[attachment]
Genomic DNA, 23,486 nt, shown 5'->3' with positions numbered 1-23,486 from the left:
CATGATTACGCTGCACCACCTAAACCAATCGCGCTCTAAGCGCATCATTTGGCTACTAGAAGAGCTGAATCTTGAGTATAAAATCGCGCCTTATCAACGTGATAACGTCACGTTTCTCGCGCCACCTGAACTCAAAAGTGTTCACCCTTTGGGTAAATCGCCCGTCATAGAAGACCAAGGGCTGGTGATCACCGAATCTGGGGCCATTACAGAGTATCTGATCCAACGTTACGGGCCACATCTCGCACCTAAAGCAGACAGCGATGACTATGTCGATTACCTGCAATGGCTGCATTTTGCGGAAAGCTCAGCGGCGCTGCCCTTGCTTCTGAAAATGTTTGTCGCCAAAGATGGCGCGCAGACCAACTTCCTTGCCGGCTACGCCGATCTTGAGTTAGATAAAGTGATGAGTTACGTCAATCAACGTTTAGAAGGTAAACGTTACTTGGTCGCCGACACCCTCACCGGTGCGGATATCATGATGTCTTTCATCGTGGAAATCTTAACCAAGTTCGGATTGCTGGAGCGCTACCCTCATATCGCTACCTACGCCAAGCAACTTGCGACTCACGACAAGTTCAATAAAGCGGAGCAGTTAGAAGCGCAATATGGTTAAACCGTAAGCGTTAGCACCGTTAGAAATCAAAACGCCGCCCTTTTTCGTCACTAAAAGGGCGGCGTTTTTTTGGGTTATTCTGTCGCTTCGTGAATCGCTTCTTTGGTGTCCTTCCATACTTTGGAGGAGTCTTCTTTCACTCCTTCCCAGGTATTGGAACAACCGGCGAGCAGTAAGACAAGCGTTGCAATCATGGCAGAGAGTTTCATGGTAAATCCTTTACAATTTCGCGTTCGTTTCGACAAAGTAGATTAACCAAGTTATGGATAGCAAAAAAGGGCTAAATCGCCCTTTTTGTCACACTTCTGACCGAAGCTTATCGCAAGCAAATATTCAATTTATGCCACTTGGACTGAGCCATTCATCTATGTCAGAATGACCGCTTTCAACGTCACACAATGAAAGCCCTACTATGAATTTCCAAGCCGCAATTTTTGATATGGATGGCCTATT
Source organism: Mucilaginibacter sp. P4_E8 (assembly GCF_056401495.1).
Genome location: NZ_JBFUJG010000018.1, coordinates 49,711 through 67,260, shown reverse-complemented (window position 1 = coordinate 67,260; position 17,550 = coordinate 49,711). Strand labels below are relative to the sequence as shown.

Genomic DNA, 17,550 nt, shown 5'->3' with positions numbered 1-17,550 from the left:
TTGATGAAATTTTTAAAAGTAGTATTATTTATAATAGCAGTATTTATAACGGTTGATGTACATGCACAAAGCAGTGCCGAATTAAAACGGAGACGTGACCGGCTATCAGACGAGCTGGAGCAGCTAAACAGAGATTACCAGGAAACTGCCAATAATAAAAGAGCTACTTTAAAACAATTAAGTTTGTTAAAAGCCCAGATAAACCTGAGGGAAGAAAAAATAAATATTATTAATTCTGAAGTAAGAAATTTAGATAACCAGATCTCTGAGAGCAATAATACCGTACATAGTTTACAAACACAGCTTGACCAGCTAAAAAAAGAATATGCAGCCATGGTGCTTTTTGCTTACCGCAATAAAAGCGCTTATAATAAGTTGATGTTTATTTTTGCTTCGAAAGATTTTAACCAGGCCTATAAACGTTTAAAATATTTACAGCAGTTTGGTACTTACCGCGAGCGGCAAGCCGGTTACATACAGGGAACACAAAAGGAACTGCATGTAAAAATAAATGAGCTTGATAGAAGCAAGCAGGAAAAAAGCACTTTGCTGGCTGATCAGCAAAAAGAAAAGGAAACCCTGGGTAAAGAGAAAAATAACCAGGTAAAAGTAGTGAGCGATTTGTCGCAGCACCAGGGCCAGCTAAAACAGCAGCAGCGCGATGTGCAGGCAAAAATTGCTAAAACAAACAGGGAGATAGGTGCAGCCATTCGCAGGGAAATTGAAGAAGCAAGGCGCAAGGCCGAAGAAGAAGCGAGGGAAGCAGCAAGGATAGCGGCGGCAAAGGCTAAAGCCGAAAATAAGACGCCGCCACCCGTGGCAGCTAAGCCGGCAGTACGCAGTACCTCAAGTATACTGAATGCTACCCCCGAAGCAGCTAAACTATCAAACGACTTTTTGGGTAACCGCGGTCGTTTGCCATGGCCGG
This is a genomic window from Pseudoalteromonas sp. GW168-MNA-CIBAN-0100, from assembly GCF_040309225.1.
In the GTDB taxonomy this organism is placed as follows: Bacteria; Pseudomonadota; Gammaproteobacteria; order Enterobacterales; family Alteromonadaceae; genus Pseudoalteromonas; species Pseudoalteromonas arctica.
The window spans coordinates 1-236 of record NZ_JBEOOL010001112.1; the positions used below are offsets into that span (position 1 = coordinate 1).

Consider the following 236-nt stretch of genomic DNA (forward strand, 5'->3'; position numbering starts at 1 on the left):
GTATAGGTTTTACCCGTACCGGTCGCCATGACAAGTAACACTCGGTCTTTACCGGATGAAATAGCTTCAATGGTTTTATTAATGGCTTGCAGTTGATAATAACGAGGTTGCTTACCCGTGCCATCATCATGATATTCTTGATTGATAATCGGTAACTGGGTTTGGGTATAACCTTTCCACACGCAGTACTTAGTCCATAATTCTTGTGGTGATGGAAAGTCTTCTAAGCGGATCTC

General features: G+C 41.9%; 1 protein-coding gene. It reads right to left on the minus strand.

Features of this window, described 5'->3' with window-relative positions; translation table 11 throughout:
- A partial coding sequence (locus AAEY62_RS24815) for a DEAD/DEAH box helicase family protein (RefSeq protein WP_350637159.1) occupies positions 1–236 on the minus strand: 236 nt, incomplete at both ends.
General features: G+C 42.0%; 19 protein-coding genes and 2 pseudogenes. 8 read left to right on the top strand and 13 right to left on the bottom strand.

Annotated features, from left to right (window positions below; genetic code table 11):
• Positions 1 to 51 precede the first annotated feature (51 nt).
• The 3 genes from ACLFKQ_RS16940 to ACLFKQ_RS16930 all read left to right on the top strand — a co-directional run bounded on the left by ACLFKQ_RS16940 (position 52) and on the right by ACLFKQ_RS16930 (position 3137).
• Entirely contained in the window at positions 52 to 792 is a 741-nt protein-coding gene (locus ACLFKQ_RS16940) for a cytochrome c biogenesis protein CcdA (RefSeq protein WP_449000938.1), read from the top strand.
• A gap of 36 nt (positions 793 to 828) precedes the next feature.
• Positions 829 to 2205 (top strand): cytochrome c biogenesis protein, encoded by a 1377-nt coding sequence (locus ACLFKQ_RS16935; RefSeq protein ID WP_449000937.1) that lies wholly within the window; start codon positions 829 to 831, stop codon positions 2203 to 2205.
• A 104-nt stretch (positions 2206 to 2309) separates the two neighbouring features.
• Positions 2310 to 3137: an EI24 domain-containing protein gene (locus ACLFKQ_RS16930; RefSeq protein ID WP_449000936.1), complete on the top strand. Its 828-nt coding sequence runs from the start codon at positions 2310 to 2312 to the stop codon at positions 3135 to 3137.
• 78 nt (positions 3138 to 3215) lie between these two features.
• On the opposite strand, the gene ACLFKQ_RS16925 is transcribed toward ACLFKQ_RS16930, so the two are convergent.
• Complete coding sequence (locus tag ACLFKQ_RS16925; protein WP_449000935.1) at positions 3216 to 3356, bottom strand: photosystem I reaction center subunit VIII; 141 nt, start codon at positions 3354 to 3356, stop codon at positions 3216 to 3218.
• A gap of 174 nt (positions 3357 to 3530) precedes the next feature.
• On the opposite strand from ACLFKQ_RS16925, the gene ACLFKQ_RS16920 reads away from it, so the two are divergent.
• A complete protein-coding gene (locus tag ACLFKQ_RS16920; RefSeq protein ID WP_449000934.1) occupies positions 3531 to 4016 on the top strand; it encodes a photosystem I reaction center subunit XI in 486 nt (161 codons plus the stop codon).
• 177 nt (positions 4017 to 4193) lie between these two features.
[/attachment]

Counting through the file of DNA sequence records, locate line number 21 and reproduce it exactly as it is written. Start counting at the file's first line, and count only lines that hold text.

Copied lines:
• Positions 829 to 2205 (top strand): cytochrome c biogenesis protein, encoded by a 1377-nt coding sequence (locus ACLFKQ_RS16935; RefSeq protein ID WP_449000937.1) that lies wholly within the window; start codon positions 829 to 831, stop codon positions 2203 to 2205.